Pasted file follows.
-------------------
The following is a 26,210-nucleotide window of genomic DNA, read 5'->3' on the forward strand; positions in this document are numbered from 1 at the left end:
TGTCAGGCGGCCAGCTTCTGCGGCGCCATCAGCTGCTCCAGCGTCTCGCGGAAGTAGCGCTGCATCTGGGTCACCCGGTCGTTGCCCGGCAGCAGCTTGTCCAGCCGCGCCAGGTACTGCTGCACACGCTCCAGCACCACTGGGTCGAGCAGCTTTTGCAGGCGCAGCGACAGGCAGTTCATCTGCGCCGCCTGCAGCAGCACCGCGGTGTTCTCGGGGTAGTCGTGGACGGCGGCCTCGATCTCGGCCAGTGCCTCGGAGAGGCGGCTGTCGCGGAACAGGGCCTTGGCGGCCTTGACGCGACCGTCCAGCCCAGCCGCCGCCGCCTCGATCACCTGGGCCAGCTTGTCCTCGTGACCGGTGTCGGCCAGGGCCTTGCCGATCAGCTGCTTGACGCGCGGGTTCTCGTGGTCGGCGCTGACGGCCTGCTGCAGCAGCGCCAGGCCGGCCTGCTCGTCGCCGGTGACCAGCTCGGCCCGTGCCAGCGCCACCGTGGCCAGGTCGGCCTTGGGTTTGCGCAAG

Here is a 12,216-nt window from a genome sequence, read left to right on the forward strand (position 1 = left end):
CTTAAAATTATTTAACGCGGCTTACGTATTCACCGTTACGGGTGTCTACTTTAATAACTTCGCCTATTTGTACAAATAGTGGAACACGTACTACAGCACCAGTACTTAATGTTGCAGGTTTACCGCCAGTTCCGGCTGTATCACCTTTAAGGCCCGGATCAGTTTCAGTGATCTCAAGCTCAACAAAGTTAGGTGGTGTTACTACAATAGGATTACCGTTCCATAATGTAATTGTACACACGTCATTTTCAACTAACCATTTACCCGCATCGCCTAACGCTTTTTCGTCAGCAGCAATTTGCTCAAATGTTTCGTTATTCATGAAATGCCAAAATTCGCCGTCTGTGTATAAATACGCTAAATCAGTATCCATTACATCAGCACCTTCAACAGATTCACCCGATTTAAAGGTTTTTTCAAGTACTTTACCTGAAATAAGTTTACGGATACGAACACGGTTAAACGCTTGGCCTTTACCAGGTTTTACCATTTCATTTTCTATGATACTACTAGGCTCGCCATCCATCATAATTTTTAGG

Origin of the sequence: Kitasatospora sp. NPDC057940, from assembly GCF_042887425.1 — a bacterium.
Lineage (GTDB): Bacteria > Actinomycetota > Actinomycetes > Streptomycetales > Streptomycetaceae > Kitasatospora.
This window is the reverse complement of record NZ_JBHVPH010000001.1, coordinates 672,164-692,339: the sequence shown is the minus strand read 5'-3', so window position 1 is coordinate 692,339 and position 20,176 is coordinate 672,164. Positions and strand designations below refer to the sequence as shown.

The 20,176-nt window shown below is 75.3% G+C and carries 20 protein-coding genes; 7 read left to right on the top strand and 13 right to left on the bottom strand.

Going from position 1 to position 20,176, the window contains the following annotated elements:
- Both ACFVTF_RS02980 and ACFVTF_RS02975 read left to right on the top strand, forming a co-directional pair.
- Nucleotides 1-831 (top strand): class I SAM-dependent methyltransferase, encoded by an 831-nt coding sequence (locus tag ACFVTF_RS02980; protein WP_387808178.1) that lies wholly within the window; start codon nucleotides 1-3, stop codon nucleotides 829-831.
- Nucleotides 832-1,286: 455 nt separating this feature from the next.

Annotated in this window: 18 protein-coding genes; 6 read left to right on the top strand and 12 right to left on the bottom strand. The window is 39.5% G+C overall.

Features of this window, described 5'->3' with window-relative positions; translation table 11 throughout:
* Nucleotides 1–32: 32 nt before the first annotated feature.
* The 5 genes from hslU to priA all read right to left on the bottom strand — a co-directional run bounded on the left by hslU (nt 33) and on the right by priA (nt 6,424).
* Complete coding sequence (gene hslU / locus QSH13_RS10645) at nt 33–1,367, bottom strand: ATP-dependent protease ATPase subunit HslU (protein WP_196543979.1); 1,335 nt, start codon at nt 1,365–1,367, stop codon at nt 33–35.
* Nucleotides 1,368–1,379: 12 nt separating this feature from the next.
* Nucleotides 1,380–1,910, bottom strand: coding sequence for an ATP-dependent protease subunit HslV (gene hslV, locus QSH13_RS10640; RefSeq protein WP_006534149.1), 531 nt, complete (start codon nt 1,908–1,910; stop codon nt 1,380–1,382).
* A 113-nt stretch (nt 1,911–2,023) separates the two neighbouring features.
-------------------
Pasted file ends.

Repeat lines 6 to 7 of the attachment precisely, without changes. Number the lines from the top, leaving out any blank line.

Lineage (GTDB): Bacteria > Actinomycetota > Actinomycetes > Streptomycetales > Streptomycetaceae > Kitasatospora.
This window is the reverse complement of record NZ_JBHVPH010000001.1, coordinates 672,164-692,339: the sequence shown is the minus strand read 5'-3', so window position 1 is coordinate 692,339 and position 20,176 is coordinate 672,164. Positions and strand designations below refer to the sequence as shown.